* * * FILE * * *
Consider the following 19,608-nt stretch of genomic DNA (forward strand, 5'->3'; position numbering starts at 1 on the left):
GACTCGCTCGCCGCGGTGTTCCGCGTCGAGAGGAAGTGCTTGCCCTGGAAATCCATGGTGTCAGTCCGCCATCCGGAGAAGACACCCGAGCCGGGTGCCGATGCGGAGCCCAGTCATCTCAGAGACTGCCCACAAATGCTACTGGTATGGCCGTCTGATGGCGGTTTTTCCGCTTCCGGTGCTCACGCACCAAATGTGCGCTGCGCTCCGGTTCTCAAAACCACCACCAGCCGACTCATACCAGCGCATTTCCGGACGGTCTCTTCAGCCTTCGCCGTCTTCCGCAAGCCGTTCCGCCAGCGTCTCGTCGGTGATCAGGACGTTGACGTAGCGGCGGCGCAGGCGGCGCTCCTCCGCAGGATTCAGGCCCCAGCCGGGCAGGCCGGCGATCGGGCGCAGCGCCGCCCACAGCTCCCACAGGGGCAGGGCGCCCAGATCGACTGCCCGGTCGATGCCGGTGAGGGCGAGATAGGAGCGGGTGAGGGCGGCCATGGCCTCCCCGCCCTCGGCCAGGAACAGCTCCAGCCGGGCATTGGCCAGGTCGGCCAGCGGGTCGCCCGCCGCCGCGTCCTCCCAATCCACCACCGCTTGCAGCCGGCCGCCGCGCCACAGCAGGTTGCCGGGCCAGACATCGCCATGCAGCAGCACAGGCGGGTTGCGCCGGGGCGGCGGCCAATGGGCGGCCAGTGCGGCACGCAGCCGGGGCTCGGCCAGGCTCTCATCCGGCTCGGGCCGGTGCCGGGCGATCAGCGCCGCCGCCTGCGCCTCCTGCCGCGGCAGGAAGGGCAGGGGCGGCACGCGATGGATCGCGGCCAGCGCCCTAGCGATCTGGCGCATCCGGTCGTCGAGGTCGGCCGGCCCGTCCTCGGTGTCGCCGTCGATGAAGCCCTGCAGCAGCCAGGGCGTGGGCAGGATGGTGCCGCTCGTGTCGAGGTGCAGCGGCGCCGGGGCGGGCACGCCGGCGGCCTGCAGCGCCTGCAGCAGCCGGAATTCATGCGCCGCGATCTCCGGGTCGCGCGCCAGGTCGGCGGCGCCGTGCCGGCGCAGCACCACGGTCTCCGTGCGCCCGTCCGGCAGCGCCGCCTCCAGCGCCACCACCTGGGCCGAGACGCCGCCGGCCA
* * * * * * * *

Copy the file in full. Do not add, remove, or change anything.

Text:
Consider the following 19,608-nt stretch of genomic DNA (forward strand, 5'->3'; position numbering starts at 1 on the left):
GACTCGCTCGCCGCGGTGTTCCGCGTCGAGAGGAAGTGCTTGCCCTGGAAATCCATGGTGTCAGTCCGCCATCCGGAGAAGACACCCGAGCCGGGTGCCGATGCGGAGCCCAGTCATCTCAGAGACTGCCCACAAATGCTACTGGTATGGCCGTCTGATGGCGGTTTTTCCGCTTCCGGTGCTCACGCACCAAATGTGCGCTGCGCTCCGGTTCTCAAAACCACCACCAGCCGACTCATACCAGCGCATTTCCGGACGGTCTCTTCAGCCTTCGCCGTCTTCCGCAAGCCGTTCCGCCAGCGTCTCGTCGGTGATCAGGACGTTGACGTAGCGGCGGCGCAGGCGGCGCTCCTCCGCAGGATTCAGGCCCCAGCCGGGCAGGCCGGCGATCGGGCGCAGCGCCGCCCACAGCTCCCACAGGGGCAGGGCGCCCAGATCGACTGCCCGGTCGATGCCGGTGAGGGCGAGATAGGAGCGGGTGAGGGCGGCCATGGCCTCCCCGCCCTCGGCCAGGAACAGCTCCAGCCGGGCATTGGCCAGGTCGGCCAGCGGGTCGCCCGCCGCCGCGTCCTCCCAATCCACCACCGCTTGCAGCCGGCCGCCGCGCCACAGCAGGTTGCCGGGCCAGACATCGCCATGCAGCAGCACAGGCGGGTTGCGCCGGGGCGGCGGCCAATGGGCGGCCAGTGCGGCACGCAGCCGGGGCTCGGCCAGGCTCTCATCCGGCTCGGGCCGGTGCCGGGCGATCAGCGCCGCCGCCTGCGCCTCCTGCCGCGGCAGGAAGGGCAGGGGCGGCACGCGATGGATCGCGGCCAGCGCCCTAGCGATCTGGCGCATCCGGTCGTCGAGGTCGGCCGGCCCGTCCTCGGTGTCGCCGTCGATGAAGCCCTGCAGCAGCCAGGGCGTGGGCAGGATGGTGCCGCTCGTGTCGAGGTGCAGCGGCGCCGGGGCGGGCACGCCGGCGGCCTGCAGCGCCTGCAGCAGCCGGAATTCATGCGCCGCGATCTCCGGGTCGCGCGCCAGGTCGGCGGCGCCGTGCCGGCGCAGCACCACGGTCTCCGTGCGCCCGTCCGGCAGCGCCGCCTCCAGCGCCACCACCTGGGCCGAGACGCCGCCGGCCA